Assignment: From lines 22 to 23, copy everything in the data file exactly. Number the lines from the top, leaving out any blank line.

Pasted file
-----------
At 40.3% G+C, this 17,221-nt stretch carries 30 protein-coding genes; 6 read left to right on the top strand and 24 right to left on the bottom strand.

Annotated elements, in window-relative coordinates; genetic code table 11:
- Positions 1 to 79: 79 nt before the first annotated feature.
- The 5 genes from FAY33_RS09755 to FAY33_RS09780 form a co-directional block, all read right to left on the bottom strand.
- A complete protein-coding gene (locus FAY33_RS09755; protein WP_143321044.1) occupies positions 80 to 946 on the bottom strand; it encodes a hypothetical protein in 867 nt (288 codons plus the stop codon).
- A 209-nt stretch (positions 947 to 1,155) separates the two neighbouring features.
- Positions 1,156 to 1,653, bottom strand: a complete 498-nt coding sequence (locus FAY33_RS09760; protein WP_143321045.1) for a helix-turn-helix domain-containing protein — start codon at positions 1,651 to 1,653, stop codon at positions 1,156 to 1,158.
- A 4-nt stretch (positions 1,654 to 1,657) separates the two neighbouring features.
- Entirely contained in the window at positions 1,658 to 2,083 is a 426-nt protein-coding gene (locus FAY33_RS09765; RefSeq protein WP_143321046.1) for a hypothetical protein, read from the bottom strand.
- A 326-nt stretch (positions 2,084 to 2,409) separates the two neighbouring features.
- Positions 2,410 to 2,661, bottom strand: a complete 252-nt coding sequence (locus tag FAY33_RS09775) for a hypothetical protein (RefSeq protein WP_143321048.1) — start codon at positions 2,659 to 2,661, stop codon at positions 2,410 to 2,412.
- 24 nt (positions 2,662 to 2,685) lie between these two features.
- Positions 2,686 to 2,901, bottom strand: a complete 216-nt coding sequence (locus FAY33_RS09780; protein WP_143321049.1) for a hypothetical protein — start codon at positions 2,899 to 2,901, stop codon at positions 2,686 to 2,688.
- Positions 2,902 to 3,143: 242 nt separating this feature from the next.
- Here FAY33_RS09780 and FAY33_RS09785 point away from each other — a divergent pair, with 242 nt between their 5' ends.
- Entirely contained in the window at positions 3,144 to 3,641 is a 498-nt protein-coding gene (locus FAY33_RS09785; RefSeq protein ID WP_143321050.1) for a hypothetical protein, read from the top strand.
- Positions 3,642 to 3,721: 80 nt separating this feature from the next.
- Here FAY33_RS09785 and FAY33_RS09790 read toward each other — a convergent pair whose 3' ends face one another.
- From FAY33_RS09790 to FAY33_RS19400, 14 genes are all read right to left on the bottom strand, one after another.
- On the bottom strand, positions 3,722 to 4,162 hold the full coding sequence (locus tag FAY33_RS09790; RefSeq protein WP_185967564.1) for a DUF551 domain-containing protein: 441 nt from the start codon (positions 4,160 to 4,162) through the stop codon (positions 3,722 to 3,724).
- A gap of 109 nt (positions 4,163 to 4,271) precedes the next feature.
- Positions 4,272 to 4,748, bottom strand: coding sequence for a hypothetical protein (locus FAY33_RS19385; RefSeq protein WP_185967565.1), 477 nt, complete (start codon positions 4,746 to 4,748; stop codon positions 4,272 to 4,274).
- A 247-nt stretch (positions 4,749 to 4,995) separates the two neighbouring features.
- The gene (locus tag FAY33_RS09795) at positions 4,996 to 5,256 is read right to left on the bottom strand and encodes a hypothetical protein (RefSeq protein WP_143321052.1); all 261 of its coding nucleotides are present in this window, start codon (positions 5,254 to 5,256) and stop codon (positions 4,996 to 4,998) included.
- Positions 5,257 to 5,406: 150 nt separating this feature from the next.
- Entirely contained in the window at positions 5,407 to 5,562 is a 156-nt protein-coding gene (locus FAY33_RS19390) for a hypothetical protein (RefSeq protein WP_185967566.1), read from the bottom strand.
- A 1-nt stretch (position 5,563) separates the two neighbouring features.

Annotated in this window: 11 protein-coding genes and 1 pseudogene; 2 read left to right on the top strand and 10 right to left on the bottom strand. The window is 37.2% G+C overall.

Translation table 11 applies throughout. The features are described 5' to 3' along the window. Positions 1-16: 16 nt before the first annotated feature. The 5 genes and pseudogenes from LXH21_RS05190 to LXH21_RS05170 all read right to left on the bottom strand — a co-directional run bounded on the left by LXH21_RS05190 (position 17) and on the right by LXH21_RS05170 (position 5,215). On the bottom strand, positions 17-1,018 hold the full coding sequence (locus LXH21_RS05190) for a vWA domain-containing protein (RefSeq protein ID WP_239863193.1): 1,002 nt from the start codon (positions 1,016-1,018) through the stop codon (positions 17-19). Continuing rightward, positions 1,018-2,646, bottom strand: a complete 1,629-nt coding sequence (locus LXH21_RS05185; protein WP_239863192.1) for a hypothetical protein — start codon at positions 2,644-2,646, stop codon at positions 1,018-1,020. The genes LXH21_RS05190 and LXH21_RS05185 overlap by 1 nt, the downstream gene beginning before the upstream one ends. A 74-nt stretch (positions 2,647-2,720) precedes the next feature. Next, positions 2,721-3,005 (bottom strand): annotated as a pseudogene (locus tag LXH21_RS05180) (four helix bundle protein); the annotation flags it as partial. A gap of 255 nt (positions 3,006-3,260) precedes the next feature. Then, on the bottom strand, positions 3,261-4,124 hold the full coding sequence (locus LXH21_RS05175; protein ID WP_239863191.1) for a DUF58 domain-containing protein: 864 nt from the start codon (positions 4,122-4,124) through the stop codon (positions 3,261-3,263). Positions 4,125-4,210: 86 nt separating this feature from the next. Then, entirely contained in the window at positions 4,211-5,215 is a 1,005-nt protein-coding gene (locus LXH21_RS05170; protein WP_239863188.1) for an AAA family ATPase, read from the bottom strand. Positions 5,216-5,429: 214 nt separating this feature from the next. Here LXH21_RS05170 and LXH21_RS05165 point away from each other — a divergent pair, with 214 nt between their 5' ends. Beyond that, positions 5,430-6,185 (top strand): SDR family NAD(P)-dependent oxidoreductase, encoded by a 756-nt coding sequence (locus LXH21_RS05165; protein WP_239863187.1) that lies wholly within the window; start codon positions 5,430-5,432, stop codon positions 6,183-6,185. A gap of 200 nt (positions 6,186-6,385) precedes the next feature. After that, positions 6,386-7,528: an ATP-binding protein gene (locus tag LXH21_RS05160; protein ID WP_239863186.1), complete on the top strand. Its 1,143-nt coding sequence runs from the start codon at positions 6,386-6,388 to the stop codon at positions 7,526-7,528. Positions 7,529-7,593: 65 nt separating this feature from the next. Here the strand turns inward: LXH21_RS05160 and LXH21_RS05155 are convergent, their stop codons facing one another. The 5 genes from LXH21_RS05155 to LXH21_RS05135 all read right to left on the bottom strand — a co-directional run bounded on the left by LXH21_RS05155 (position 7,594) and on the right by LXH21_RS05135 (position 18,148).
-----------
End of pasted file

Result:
- Positions 4,272 to 4,748, bottom strand: coding sequence for a hypothetical protein (locus FAY33_RS19385; RefSeq protein WP_185967565.1), 477 nt, complete (start codon positions 4,746 to 4,748; stop codon positions 4,272 to 4,274).
- A 247-nt stretch (positions 4,749 to 4,995) separates the two neighbouring features.